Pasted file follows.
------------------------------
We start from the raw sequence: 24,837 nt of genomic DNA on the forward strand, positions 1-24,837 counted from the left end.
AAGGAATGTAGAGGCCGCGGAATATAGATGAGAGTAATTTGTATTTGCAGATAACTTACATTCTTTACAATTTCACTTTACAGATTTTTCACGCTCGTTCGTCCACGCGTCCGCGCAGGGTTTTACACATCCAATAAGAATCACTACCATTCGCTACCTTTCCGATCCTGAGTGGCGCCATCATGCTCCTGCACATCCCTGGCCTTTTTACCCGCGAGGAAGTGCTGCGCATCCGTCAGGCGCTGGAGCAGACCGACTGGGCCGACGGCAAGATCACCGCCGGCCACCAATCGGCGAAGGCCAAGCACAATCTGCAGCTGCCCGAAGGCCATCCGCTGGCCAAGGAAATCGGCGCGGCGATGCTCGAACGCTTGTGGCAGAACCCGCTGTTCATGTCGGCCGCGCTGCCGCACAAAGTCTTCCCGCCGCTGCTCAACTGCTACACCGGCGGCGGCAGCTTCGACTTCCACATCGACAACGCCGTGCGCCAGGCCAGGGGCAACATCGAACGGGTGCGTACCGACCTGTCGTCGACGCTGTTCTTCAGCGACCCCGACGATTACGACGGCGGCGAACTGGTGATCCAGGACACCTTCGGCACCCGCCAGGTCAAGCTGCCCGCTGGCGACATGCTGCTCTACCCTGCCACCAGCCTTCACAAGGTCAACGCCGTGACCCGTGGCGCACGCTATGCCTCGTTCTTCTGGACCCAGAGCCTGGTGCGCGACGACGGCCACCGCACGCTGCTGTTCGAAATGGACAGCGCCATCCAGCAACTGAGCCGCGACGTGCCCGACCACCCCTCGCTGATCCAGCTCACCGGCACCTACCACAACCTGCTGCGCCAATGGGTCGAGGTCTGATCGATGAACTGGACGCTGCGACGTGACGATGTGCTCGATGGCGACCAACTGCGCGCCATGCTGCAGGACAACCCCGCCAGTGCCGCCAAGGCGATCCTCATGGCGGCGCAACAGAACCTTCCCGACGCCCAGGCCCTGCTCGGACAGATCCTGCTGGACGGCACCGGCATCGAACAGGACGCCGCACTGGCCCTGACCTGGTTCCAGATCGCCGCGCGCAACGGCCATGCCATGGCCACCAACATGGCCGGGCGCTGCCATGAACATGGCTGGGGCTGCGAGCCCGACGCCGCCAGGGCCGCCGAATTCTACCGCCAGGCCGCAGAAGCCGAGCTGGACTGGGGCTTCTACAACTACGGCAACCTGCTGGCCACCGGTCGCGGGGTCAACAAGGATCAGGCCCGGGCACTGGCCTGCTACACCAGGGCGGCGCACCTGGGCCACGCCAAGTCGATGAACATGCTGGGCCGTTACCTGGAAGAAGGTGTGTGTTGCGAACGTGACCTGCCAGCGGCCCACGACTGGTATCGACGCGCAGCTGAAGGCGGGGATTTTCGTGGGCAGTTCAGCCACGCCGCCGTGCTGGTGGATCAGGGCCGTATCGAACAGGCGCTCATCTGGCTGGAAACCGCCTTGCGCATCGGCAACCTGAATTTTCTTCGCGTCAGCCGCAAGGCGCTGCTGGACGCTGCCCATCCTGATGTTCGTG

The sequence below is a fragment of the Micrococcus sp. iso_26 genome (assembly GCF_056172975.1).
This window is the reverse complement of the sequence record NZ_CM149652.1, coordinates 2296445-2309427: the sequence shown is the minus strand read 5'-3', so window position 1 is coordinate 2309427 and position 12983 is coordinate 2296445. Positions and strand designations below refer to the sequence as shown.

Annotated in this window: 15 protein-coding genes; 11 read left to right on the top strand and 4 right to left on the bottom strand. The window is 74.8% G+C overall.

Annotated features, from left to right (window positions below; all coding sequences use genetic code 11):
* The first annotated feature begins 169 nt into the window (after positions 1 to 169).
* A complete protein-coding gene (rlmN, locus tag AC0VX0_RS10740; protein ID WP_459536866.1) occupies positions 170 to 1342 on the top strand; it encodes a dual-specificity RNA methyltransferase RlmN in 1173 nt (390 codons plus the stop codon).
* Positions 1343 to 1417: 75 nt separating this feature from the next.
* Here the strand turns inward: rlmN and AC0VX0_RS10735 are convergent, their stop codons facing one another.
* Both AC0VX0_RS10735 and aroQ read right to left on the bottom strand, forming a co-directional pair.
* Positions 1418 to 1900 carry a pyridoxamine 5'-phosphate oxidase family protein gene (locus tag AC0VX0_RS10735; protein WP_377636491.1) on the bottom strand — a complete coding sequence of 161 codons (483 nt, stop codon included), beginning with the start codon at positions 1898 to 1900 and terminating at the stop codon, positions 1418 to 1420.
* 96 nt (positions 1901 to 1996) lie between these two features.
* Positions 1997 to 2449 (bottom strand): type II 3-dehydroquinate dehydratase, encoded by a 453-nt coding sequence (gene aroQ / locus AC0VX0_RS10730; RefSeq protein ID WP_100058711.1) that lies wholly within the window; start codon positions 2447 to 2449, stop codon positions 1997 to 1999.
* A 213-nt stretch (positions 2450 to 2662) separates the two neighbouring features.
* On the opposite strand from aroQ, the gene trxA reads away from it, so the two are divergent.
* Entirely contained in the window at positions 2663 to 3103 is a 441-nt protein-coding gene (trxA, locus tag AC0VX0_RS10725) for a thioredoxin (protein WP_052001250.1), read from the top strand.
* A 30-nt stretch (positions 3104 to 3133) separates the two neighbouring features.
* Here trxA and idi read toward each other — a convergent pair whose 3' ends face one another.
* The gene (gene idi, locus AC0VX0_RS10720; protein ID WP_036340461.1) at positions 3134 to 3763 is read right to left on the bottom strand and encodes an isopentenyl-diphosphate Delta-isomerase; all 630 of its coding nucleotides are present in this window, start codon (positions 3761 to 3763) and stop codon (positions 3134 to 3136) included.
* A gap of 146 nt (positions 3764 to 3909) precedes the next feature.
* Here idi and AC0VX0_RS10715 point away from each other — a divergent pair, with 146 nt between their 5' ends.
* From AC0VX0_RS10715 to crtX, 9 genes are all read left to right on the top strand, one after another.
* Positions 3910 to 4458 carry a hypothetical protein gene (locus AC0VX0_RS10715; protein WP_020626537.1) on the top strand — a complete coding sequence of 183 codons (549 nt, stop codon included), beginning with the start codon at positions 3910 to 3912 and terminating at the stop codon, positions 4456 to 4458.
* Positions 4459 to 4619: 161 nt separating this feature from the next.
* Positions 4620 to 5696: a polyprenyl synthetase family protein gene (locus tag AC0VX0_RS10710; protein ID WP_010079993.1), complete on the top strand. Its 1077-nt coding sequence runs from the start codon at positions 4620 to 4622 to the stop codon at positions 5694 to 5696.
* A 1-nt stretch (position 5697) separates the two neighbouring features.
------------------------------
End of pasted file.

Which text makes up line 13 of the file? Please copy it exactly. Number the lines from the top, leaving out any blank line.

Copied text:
* 96 nt (positions 1901 to 1996) lie between these two features.